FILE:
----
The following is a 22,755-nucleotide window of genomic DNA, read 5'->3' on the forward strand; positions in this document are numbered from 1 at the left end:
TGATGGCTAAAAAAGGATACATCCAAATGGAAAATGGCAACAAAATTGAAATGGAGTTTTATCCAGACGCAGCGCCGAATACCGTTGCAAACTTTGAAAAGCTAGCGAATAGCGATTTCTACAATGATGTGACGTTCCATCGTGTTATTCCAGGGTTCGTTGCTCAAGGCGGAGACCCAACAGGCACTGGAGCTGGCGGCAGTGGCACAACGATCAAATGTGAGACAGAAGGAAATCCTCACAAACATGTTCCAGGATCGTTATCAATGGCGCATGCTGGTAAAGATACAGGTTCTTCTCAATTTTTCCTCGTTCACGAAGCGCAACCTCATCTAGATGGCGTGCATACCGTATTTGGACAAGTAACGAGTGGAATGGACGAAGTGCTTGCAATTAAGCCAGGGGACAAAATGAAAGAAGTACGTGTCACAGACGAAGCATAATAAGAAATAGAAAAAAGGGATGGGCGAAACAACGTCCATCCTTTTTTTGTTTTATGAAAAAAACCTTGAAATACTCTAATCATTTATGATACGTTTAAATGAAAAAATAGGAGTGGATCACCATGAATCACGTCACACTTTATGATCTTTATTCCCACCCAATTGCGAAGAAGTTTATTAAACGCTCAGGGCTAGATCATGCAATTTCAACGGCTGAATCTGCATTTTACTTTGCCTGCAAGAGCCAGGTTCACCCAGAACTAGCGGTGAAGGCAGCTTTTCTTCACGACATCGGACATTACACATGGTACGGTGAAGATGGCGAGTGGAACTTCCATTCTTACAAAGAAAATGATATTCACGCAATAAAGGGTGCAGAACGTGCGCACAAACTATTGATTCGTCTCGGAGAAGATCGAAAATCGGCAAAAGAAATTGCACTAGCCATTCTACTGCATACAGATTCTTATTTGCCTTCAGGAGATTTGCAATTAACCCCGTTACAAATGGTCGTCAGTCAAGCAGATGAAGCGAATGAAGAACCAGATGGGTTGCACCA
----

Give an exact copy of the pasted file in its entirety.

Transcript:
The following is a 22,755-nucleotide window of genomic DNA, read 5'->3' on the forward strand; positions in this document are numbered from 1 at the left end:
TGATGGCTAAAAAAGGATACATCCAAATGGAAAATGGCAACAAAATTGAAATGGAGTTTTATCCAGACGCAGCGCCGAATACCGTTGCAAACTTTGAAAAGCTAGCGAATAGCGATTTCTACAATGATGTGACGTTCCATCGTGTTATTCCAGGGTTCGTTGCTCAAGGCGGAGACCCAACAGGCACTGGAGCTGGCGGCAGTGGCACAACGATCAAATGTGAGACAGAAGGAAATCCTCACAAACATGTTCCAGGATCGTTATCAATGGCGCATGCTGGTAAAGATACAGGTTCTTCTCAATTTTTCCTCGTTCACGAAGCGCAACCTCATCTAGATGGCGTGCATACCGTATTTGGACAAGTAACGAGTGGAATGGACGAAGTGCTTGCAATTAAGCCAGGGGACAAAATGAAAGAAGTACGTGTCACAGACGAAGCATAATAAGAAATAGAAAAAAGGGATGGGCGAAACAACGTCCATCCTTTTTTTGTTTTATGAAAAAAACCTTGAAATACTCTAATCATTTATGATACGTTTAAATGAAAAAATAGGAGTGGATCACCATGAATCACGTCACACTTTATGATCTTTATTCCCACCCAATTGCGAAGAAGTTTATTAAACGCTCAGGGCTAGATCATGCAATTTCAACGGCTGAATCTGCATTTTACTTTGCCTGCAAGAGCCAGGTTCACCCAGAACTAGCGGTGAAGGCAGCTTTTCTTCACGACATCGGACATTACACATGGTACGGTGAAGATGGCGAGTGGAACTTCCATTCTTACAAAGAAAATGATATTCACGCAATAAAGGGTGCAGAACGTGCGCACAAACTATTGATTCGTCTCGGAGAAGATCGAAAATCGGCAAAAGAAATTGCACTAGCCATTCTACTGCATACAGATTCTTATTTGCCTTCAGGAGATTTGCAATTAACCCCGTTACAAATGGTCGTCAGTCAAGCAGATGAAGCGAATGAAGAACCAGATGGGTTGCACCA